Single parent dating indiana
For their part, young women are on the cusp of crossing over this threshold: They are still more likely to be living with a spouse or romantic partner (35%) than they are to be living with their parent(s) (29%).
In 2014, more young women (16%) than young men (13%) were heading up a household without a spouse or partner.
By 2014, 36% of 18- to 34-year-olds who had not completed a bachelor’s degree were living with their parent(s) while 27% were living with a spouse or partner.
Among college graduates, in 2014 46% were married or living with a partner, and only 19% were living with their parent(s).
In 2014, 28% of young men were living with a spouse or partner in their own home, while 35% were living in the home of their parent(s).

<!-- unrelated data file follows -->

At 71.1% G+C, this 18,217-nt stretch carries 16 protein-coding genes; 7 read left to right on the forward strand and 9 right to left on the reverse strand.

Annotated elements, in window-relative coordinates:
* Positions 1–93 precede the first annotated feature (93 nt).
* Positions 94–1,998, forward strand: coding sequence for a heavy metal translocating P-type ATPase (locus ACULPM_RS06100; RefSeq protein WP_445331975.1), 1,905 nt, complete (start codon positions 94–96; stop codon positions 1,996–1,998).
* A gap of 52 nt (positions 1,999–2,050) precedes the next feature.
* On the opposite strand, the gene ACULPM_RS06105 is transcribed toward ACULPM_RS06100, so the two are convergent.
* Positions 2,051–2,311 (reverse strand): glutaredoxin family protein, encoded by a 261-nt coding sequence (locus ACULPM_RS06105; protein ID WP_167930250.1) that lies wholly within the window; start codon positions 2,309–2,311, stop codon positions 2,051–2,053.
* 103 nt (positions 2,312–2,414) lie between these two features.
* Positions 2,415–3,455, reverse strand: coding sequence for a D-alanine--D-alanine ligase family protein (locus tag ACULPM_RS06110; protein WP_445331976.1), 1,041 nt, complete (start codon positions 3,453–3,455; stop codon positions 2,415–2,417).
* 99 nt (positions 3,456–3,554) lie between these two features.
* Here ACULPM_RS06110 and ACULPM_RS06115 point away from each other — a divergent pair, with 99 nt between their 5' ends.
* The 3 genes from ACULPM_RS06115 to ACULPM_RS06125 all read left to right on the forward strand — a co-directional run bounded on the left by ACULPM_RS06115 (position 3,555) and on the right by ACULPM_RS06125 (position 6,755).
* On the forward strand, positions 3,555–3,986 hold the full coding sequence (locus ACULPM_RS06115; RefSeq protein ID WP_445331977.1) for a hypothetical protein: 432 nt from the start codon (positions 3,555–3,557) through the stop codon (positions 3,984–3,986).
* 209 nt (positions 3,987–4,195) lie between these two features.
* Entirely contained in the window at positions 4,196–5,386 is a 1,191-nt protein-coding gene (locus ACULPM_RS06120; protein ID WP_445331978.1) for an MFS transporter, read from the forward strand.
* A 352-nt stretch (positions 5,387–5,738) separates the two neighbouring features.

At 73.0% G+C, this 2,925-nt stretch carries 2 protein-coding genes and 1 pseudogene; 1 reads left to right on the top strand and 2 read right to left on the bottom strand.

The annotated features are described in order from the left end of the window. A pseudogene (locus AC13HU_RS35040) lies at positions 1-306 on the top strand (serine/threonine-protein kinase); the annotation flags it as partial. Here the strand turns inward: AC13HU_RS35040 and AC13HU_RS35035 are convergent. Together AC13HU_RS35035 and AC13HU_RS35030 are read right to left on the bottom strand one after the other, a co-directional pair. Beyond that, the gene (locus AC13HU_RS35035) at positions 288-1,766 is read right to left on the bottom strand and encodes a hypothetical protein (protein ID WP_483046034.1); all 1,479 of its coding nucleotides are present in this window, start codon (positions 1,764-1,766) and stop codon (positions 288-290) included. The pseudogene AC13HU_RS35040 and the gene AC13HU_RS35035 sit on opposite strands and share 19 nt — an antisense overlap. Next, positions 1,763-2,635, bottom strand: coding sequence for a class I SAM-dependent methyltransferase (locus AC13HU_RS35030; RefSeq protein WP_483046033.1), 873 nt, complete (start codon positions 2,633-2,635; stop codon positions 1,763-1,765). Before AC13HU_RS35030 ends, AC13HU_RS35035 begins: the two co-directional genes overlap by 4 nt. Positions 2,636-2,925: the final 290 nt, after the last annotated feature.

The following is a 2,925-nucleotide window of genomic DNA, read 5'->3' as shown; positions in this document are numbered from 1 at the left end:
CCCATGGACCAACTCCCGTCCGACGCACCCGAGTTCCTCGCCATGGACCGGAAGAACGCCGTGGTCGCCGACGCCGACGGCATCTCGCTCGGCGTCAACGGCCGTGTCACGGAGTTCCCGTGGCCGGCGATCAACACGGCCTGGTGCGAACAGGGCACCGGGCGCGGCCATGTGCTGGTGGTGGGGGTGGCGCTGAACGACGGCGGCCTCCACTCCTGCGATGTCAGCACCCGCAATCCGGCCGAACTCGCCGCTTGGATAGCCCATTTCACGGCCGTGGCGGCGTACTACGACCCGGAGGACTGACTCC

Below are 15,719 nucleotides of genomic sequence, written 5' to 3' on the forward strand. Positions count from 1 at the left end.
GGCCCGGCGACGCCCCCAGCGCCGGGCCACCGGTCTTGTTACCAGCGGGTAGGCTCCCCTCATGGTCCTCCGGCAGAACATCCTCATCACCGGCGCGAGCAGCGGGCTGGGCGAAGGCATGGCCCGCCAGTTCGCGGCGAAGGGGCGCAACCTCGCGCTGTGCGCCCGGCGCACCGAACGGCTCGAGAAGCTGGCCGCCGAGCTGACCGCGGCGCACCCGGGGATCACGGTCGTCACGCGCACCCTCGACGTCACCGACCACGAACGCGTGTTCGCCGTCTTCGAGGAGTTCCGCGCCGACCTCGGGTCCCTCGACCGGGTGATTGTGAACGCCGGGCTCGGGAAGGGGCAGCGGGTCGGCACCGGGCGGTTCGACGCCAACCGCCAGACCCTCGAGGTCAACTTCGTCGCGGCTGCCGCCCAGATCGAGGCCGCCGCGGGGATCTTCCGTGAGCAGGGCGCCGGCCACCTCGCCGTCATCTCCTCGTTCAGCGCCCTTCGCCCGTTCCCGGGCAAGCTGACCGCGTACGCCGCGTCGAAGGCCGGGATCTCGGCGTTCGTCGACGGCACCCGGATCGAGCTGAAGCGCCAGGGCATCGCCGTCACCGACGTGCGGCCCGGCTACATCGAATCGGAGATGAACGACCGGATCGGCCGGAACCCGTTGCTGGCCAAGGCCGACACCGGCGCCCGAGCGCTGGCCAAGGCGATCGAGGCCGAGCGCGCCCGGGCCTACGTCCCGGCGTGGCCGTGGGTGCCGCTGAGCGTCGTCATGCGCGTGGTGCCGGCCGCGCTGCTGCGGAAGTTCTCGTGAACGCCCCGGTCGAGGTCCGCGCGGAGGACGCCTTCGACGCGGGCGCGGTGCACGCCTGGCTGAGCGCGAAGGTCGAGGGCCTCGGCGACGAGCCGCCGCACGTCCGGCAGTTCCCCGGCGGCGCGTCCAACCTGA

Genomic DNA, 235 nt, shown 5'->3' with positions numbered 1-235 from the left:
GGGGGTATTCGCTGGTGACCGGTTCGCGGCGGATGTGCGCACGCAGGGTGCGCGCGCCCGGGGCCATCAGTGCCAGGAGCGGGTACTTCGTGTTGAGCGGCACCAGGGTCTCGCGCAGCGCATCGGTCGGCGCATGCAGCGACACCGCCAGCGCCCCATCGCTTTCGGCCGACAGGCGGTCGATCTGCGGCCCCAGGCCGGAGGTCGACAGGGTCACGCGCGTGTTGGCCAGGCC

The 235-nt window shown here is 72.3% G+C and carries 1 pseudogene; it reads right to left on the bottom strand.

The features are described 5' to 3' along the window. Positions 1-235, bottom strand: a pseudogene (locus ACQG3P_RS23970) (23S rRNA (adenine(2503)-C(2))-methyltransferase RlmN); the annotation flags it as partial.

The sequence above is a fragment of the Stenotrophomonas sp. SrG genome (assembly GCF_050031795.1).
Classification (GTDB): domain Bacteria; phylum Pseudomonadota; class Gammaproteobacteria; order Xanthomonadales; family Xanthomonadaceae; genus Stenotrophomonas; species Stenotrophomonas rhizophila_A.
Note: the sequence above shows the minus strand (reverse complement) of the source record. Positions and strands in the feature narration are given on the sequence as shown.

This is mainly because women are more likely than men to be single parents living with their children.
For their part, young men (25%) are more likely than young women (19%) to be living in the home of another family member, a non-relative or in some type of group quarters.
It’s worth noting that the overall share of young adults living with their parents was not at a record high in 2014.
This arrangement peaked around 1940, when about 35% of the nation’s 18- to 34-year-olds lived with mom and/or dad (compared with 32% in 2014).
Economic factors seem to explain less of why young adult women are increasingly likely to live at home.